The low down on the low FODMAP diet

Friday, 1 June 2018

Are you suffering from gas, bloating and pain? If so, you are not alone. One in seven adults are affected by the symptoms of irritable bowel syndrome (IBS) but did you know your dietitian may be able to help? A dietitian can take you through the low FODMAP diet step-by-step while also ensuring you are getting a good mix of nutrients to support good health.

FODMAP stands for Fermentable Oligosaccharides, Disaccharides, Monosaccharides and Polyols. Although it is a mouthful to say it basically identifies certain types of fermentable carbohydrates found in foods such as wheat, apples and onions. Usually these fermentable carbohydrates have beneficial effects on our gut health and beyond. However because they are poorly absorbed in the bowel some people may find they cause the uncomfortable symptoms of IBS. If this is the case a low FODMAP diet may help but it is essential to do so with the guidance of an accredited practising dietitian.

A low FODMAP diet involves two phases. The first phase excludes FODMAP rich foods from your diet for a period of time. It is important during this stage to include healthy low FODMAP foods from all the core food groups to keep your nutrition up. Your dietitian can advise you on this. The second phase includes introducing FODMAP rich foods back into your diet slowly, one at a time and monitoring symptoms. From this it is hoped that you will be able to identify which foods in particular cause your symptoms and which do not. To help you do this it is generally recommended that you keep a ‘symptom diary’ a few days prior to starting the diet as well as through out.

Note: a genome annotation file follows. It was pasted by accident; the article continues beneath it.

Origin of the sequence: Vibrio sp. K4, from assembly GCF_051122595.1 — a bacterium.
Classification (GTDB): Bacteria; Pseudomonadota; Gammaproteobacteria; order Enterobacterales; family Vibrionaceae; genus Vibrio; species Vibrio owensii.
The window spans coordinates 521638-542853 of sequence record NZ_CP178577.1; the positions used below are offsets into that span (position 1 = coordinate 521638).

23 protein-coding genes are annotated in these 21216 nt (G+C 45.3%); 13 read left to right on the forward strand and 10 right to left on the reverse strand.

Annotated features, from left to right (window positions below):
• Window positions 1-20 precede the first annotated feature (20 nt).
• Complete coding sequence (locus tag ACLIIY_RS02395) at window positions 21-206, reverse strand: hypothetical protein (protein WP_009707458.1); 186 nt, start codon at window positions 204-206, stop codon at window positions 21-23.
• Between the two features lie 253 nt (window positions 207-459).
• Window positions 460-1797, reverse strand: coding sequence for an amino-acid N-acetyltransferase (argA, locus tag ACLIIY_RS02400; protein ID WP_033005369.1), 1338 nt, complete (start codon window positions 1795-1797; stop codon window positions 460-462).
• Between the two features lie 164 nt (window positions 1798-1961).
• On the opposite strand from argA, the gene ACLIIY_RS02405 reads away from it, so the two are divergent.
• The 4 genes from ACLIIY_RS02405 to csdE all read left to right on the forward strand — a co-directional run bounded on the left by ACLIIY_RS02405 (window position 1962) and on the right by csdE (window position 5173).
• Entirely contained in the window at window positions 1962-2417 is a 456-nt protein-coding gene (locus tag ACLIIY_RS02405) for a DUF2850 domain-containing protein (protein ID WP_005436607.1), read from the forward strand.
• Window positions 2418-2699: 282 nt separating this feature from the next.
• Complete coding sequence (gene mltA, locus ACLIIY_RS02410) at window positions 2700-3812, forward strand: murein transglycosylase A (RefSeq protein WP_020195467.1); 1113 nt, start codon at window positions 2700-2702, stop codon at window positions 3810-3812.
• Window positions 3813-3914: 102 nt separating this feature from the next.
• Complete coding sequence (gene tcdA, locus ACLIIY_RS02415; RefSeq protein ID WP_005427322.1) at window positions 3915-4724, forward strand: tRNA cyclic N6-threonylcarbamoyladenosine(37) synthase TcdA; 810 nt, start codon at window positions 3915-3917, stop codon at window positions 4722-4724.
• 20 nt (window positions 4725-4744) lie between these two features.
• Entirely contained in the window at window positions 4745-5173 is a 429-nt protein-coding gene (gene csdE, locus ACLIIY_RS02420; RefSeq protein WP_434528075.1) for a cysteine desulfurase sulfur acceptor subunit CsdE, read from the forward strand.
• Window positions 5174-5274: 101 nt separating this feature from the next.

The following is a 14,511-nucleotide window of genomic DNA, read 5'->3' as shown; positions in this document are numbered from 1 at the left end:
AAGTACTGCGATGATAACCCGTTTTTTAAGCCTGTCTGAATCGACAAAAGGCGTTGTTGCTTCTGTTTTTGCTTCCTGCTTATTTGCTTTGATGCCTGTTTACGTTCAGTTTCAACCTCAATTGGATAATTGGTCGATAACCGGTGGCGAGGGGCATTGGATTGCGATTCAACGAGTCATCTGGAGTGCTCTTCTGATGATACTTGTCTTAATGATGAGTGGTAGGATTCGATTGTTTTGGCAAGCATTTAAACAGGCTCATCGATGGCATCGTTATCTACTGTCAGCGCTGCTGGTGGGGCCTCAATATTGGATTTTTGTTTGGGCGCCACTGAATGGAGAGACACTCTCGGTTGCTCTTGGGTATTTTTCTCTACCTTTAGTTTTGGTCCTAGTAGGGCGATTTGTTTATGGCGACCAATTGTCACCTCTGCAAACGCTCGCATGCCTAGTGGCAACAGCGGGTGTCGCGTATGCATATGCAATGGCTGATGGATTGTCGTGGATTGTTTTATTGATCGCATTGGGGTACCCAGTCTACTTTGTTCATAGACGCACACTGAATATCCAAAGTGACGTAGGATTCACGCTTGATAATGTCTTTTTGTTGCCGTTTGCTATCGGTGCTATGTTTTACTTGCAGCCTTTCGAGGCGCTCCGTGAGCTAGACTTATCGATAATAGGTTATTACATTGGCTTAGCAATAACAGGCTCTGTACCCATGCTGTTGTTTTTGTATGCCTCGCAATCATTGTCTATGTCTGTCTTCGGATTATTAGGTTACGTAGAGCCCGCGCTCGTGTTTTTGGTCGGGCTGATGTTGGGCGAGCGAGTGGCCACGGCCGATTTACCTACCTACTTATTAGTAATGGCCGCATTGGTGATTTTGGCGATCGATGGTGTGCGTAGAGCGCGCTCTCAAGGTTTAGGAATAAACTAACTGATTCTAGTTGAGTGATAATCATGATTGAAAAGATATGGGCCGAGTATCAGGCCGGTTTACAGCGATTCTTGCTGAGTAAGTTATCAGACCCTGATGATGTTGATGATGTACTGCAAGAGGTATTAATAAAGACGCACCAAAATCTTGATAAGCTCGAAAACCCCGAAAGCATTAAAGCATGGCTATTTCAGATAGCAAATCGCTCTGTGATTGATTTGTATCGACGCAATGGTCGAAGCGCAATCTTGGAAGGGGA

FODMAP foods are added into the diet one at a time and depending on what FODMAP group they belong to e.g. Fermentable Oligosaccharides, Disaccharides, Monosaccharides and Polyols. A maximum of one food is added back each week and they are included in the usual amount you would eat. If a food is tolerated it can be introduced back into the diet while still keeping an eye on your symptoms. If a food is not tolerated it is generally recommended to trial a smaller amount or try another food from the same FODMAP group. It is also possible to re-try that food you could not tolerate further down the track as your tolerance to FODMAPs may change over time.

If you are following a low FODMAP diet and your symptoms have not improved after six to eight weeks it is not recommended to continue. The fermentable carbohydrates removed from the diet are important for maintaining the balance of healthy gut bacteria. Instead discuss with your doctor or dietitian alternative options that may help bring relief to your IBS.

If your IBS symptoms are only mild to start with you might like to try some of these simple steps prior to a low FODMAP diet:

  • Limit fatty foods, caffeine and alcohol
  • Avoid over-eating at one time, eating regular balanced meals will help with this
  • Eat slowly

In many cases IBS may be triggered or made worse by stress. If this is the case stress management strategies and further guidance from your health professional team may also help.

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